Public anxiety over possible terrorism at home is rising with round-the clock TV and radio coverage of the war with Iraq and the heightened level of alert. But local officials in Los Angeles, and in cities across the country, are boosting public security and doing their best to reassure the jittery public.
Like other U.S. cities, Los Angeles is in a heightened state of alert, as police patrols are intensified at possible terrorist targets such as the airport. Nico Melendez, an official with the Transportation Security Administration, said "we've implemented the random vehicle inspections. We've increased the number of uniformed and plain-clothes police officers at the airports. We've increased, where we've had the resources, the canine explosive detection units."
Thursday, the city's mayor inspected the water system, also considered a possible terrorist target. Jerry Gewe of the Los Angeles Department of Water and Power said contaminating the water would take large amounts of chemical or biological agents. "The key advantage to us in terms of water supply protection is the fact that you've got huge volumes, and consequently our primary job is to make certain that our perimeters are secure," he said. "So we conduct regular patrols, but we will be greatly strengthening our fencing and access control. And limiting the ability of somebody to get contaminant into the water systems is our first line of defense."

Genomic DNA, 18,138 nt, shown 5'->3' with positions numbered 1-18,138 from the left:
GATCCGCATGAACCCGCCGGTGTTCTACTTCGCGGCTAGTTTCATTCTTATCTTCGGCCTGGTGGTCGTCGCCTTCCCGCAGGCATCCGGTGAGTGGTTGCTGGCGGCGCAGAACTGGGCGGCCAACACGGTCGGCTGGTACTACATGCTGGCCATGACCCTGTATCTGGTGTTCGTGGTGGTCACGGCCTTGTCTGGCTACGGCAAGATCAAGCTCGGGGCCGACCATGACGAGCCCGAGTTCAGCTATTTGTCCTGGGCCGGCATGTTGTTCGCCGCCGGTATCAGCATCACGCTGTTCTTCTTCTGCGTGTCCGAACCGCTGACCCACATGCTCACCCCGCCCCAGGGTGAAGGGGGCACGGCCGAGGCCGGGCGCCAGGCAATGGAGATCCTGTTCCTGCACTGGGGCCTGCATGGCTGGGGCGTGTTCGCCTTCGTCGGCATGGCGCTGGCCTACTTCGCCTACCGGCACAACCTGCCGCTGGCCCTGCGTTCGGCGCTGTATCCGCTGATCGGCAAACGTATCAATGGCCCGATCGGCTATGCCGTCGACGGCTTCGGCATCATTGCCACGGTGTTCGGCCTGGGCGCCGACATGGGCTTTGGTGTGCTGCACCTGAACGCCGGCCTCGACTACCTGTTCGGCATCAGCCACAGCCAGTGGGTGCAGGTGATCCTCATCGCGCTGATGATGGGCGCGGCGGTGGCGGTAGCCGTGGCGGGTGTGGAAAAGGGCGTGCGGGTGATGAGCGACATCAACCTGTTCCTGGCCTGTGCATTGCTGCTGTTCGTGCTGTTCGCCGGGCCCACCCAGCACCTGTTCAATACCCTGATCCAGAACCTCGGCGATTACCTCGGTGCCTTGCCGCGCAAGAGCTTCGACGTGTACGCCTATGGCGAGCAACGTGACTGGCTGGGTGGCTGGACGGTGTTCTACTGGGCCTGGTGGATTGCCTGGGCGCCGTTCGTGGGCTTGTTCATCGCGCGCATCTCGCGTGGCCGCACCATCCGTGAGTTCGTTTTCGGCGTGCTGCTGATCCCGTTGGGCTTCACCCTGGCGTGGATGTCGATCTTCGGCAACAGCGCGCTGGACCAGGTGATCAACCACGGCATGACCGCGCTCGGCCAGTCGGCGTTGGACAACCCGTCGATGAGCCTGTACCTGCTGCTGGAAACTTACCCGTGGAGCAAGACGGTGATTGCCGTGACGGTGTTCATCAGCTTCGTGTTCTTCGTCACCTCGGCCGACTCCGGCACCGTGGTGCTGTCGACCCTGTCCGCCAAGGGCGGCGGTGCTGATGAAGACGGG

Los Angeles Mayor James Hahn said there is also additional testing. "We are constantly monitoring the safety of the city's water supply," said Mayor Hahn. "Hundreds of tests being performed make sure if anything contaminates the water supply, we know about it instantly."
Officials say they know of no specific threat against California targets. Ron Iden of the Federal Bureau of Investigation said the nation is more secure now than it was in 2001, when terrorists struck on the East Coast. "The public should be confident today that the citizens of Los Angeles, the state of California, and our country are much safer today than they were a year and a half ago, that every possible efforts is being made to strengthen and enhance the security of our nation and our communities," he said.
Authorities are asking the public to watch for possible signs of terrorism. Agents are also questioning Iraqi Americans, especially those who have visited Iraq recently or spoken with relatives there. They are trying to learn about possible traps awaiting U.S.-led forces now advancing into the country.